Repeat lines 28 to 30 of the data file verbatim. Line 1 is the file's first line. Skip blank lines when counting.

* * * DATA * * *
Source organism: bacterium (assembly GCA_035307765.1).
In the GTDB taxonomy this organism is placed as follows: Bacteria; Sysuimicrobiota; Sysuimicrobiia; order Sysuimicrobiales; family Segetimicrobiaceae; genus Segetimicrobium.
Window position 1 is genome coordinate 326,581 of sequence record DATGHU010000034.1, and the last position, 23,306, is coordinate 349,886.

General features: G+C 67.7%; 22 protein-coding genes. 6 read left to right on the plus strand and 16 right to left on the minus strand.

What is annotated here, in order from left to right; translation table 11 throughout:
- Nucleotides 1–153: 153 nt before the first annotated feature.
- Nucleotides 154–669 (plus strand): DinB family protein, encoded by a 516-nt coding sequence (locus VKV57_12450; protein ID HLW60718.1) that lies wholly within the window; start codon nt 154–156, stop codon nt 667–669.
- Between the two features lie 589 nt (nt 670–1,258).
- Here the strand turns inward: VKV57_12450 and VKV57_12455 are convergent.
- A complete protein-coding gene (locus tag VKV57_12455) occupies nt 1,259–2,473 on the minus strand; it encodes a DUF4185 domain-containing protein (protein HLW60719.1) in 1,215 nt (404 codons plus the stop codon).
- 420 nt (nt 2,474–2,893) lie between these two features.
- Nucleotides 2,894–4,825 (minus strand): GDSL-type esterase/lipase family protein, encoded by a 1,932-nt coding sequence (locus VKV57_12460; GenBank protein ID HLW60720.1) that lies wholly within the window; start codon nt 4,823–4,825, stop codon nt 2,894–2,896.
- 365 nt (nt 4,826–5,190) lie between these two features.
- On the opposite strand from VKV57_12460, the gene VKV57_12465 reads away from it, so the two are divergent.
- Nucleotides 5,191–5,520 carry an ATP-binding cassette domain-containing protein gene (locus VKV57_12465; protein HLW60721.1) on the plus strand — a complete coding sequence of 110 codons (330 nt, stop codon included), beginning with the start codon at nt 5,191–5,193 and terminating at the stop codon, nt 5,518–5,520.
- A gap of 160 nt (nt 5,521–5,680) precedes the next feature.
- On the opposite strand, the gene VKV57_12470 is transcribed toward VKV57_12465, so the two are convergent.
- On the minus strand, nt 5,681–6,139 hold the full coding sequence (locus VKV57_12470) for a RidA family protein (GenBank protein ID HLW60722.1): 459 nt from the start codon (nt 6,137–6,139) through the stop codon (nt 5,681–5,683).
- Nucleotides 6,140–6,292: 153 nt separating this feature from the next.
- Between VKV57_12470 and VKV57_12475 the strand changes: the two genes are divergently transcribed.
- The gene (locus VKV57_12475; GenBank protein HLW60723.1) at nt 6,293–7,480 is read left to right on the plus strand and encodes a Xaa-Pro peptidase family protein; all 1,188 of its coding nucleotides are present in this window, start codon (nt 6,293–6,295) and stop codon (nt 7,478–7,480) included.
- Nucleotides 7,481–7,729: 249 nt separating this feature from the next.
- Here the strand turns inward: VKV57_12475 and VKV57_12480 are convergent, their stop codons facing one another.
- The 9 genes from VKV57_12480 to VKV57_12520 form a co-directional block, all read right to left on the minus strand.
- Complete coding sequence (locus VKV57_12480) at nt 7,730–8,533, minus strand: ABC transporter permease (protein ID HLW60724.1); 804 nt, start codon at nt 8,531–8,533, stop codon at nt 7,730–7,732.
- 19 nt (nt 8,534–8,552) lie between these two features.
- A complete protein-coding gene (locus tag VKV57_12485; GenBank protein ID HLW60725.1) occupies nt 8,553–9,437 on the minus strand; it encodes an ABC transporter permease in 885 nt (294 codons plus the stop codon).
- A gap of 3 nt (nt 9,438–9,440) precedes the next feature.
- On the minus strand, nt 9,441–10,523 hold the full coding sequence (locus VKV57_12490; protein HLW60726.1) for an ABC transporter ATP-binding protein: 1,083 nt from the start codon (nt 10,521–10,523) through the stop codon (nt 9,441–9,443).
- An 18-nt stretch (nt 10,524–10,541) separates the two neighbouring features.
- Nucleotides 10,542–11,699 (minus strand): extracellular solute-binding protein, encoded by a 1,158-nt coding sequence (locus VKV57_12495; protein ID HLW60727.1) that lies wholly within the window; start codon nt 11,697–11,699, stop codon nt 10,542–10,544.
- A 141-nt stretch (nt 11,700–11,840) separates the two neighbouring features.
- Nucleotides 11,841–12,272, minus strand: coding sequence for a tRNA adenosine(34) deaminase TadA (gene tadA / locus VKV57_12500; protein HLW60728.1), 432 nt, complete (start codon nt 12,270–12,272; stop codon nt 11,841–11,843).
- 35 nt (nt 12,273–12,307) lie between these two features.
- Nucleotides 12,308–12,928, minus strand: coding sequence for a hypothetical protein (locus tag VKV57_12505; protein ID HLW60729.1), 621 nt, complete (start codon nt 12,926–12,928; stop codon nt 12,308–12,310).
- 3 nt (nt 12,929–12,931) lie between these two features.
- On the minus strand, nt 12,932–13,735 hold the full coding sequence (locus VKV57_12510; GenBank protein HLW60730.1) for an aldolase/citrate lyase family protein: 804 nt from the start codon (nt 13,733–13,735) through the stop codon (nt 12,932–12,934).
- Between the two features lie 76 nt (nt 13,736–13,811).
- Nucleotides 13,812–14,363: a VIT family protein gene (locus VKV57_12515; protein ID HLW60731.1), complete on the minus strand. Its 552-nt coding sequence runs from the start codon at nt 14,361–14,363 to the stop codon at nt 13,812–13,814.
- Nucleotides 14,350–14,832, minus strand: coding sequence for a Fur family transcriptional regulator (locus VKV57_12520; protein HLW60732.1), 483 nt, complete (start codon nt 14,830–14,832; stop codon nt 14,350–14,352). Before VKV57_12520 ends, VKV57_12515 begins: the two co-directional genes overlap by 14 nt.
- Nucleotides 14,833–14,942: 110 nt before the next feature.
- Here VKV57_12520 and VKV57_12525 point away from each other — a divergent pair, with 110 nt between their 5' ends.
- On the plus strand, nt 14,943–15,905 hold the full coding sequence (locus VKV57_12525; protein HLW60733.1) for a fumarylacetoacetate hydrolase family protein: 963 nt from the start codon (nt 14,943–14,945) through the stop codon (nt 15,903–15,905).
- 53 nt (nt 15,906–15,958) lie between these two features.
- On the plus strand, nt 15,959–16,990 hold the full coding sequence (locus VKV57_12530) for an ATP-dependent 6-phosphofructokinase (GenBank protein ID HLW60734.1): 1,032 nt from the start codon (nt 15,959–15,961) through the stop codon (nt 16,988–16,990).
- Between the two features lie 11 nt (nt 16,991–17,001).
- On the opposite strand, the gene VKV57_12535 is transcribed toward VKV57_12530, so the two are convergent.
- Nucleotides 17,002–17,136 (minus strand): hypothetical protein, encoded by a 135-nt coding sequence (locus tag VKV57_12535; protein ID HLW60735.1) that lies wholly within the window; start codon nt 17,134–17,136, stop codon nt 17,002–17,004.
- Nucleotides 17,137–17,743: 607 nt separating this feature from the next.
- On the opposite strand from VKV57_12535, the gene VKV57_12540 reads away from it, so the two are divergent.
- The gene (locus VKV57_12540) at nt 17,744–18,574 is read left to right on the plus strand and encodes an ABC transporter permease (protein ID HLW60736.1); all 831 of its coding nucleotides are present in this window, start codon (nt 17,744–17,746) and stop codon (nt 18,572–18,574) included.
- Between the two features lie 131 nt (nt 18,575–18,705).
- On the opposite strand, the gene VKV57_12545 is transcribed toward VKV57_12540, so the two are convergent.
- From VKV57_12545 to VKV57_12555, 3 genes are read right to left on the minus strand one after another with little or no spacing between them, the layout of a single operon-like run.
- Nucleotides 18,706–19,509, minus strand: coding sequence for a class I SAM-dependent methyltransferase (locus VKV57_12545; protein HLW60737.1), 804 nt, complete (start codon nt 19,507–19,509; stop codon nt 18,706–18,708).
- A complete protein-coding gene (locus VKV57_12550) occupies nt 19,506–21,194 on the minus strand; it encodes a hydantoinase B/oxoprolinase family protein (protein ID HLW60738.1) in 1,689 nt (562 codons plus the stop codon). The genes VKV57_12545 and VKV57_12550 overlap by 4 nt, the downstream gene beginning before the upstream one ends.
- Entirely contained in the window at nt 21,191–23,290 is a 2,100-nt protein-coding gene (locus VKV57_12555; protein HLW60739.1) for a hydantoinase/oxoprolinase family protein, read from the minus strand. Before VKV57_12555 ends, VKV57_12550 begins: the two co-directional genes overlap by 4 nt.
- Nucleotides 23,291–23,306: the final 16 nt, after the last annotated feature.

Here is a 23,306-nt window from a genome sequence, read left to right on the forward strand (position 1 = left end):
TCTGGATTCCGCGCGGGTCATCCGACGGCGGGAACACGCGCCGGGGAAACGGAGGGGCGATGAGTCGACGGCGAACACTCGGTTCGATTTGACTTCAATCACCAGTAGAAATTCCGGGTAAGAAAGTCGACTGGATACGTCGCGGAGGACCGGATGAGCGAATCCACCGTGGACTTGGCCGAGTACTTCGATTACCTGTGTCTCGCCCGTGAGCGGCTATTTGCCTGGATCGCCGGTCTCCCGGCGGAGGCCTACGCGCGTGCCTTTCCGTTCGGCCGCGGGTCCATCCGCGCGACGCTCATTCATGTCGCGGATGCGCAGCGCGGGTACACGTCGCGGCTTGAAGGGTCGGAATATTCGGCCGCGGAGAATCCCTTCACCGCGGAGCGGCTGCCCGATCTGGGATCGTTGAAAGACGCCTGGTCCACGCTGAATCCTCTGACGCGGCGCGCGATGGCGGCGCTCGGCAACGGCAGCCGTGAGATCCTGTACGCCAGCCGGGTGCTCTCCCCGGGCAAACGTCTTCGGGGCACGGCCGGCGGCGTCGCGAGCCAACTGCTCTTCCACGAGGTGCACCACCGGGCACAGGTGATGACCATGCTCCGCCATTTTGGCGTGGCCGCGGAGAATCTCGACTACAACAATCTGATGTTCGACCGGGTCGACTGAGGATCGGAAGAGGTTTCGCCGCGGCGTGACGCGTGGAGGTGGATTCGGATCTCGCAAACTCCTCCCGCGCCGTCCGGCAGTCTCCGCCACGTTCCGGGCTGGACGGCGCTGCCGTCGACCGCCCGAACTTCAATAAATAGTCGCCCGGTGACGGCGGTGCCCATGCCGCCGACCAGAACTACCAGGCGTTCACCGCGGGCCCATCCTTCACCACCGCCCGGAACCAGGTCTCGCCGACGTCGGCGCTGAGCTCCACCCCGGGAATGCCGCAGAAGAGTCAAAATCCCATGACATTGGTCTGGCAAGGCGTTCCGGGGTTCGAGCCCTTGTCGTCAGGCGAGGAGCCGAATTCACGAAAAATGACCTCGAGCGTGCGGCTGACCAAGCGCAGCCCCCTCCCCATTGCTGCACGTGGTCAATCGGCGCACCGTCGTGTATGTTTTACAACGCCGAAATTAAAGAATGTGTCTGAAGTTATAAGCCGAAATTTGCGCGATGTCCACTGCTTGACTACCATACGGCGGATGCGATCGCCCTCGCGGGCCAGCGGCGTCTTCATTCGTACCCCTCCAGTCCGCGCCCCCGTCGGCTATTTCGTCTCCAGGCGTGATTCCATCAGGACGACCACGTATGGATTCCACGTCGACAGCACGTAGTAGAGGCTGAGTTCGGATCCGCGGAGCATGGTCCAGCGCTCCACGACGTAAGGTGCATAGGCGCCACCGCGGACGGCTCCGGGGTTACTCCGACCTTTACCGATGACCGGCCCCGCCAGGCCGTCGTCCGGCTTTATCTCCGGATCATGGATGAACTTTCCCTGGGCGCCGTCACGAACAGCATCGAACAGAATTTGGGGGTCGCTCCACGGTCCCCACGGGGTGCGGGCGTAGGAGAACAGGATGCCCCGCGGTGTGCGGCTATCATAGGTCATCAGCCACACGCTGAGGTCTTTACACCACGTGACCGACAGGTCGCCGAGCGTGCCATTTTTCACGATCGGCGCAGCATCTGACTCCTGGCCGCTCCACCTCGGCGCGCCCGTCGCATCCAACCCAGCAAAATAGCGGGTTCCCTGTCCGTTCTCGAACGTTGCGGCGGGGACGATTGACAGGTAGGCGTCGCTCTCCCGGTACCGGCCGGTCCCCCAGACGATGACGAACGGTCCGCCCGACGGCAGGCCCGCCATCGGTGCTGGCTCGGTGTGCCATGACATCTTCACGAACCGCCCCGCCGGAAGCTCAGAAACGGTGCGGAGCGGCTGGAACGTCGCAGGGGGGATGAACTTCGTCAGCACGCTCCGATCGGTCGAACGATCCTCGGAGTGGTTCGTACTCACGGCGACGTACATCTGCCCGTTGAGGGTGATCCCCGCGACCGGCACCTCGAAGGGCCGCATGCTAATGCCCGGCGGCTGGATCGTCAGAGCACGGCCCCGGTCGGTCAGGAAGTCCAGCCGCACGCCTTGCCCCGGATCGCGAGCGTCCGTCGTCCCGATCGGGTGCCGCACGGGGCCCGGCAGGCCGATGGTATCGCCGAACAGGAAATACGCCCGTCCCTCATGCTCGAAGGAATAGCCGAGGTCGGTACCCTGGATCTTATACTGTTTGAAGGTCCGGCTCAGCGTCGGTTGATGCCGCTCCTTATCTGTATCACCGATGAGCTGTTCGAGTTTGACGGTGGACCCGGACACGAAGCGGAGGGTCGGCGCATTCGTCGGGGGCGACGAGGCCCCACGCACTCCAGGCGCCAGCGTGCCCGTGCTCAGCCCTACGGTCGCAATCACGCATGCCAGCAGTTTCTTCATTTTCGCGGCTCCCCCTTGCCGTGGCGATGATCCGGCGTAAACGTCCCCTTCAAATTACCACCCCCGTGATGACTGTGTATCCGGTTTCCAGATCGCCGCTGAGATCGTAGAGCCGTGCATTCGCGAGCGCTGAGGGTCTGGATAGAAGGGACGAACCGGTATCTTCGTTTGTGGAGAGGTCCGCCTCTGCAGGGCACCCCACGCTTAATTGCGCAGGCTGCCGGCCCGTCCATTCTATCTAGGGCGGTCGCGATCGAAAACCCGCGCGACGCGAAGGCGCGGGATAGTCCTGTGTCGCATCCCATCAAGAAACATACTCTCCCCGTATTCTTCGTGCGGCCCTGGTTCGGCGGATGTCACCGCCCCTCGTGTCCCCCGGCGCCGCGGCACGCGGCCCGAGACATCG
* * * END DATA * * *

- A gap of 3 nt (nt 9,438–9,440) precedes the next feature.
- On the minus strand, nt 9,441–10,523 hold the full coding sequence (locus VKV57_12490; protein HLW60726.1) for an ABC transporter ATP-binding protein: 1,083 nt from the start codon (nt 10,521–10,523) through the stop codon (nt 9,441–9,443).
- An 18-nt stretch (nt 10,524–10,541) separates the two neighbouring features.